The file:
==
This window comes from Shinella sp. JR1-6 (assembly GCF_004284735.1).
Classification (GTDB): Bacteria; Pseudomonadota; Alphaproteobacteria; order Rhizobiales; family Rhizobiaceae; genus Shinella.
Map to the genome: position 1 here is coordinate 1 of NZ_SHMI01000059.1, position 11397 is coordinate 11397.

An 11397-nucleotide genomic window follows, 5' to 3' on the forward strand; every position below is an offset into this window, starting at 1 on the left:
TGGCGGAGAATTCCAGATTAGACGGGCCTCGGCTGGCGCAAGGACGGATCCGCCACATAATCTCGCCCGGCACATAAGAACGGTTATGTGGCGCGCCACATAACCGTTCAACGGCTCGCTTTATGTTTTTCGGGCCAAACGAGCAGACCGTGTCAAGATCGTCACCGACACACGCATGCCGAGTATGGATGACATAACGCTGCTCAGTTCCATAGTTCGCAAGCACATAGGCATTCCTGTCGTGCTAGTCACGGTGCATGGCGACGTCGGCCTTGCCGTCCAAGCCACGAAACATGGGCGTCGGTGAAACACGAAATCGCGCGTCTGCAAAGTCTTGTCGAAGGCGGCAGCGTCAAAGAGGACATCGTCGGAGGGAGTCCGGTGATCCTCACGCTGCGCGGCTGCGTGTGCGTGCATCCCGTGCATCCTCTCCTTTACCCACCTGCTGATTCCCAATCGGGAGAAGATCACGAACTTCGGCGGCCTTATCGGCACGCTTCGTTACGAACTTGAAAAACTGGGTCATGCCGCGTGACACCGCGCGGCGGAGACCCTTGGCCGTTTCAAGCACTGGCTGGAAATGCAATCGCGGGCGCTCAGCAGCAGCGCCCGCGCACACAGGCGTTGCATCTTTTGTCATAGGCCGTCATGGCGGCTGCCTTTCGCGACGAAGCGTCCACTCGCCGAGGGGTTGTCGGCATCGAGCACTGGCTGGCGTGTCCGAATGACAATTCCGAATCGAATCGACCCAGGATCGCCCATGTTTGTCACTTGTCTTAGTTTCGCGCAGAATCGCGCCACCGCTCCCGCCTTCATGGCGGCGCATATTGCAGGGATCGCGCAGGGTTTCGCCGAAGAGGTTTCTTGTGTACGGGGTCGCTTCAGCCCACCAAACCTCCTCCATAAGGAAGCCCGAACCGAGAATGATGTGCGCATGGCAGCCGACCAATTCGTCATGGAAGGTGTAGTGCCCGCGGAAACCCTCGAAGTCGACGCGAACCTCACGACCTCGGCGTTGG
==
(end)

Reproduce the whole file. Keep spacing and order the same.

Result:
This window comes from Shinella sp. JR1-6 (assembly GCF_004284735.1).
Classification (GTDB): Bacteria; Pseudomonadota; Alphaproteobacteria; order Rhizobiales; family Rhizobiaceae; genus Shinella.
Map to the genome: position 1 here is coordinate 1 of NZ_SHMI01000059.1, position 11397 is coordinate 11397.

An 11397-nucleotide genomic window follows, 5' to 3' on the forward strand; every position below is an offset into this window, starting at 1 on the left:
TGGCGGAGAATTCCAGATTAGACGGGCCTCGGCTGGCGCAAGGACGGATCCGCCACATAATCTCGCCCGGCACATAAGAACGGTTATGTGGCGCGCCACATAACCGTTCAACGGCTCGCTTTATGTTTTTCGGGCCAAACGAGCAGACCGTGTCAAGATCGTCACCGACACACGCATGCCGAGTATGGATGACATAACGCTGCTCAGTTCCATAGTTCGCAAGCACATAGGCATTCCTGTCGTGCTAGTCACGGTGCATGGCGACGTCGGCCTTGCCGTCCAAGCCACGAAACATGGGCGTCGGTGAAACACGAAATCGCGCGTCTGCAAAGTCTTGTCGAAGGCGGCAGCGTCAAAGAGGACATCGTCGGAGGGAGTCCGGTGATCCTCACGCTGCGCGGCTGCGTGTGCGTGCATCCCGTGCATCCTCTCCTTTACCCACCTGCTGATTCCCAATCGGGAGAAGATCACGAACTTCGGCGGCCTTATCGGCACGCTTCGTTACGAACTTGAAAAACTGGGTCATGCCGCGTGACACCGCGCGGCGGAGACCCTTGGCCGTTTCAAGCACTGGCTGGAAATGCAATCGCGGGCGCTCAGCAGCAGCGCCCGCGCACACAGGCGTTGCATCTTTTGTCATAGGCCGTCATGGCGGCTGCCTTTCGCGACGAAGCGTCCACTCGCCGAGGGGTTGTCGGCATCGAGCACTGGCTGGCGTGTCCGAATGACAATTCCGAATCGAATCGACCCAGGATCGCCCATGTTTGTCACTTGTCTTAGTTTCGCGCAGAATCGCGCCACCGCTCCCGCCTTCATGGCGGCGCATATTGCAGGGATCGCGCAGGGTTTCGCCGAAGAGGTTTCTTGTGTACGGGGTCGCTTCAGCCCACCAAACCTCCTCCATAAGGAAGCCCGAACCGAGAATGATGTGCGCATGGCAGCCGACCAATTCGTCATGGAAGGTGTAGTGCCCGCGGAAACCCTCGAAGTCGACGCGAACCTCACGACCTCGGCGTTGG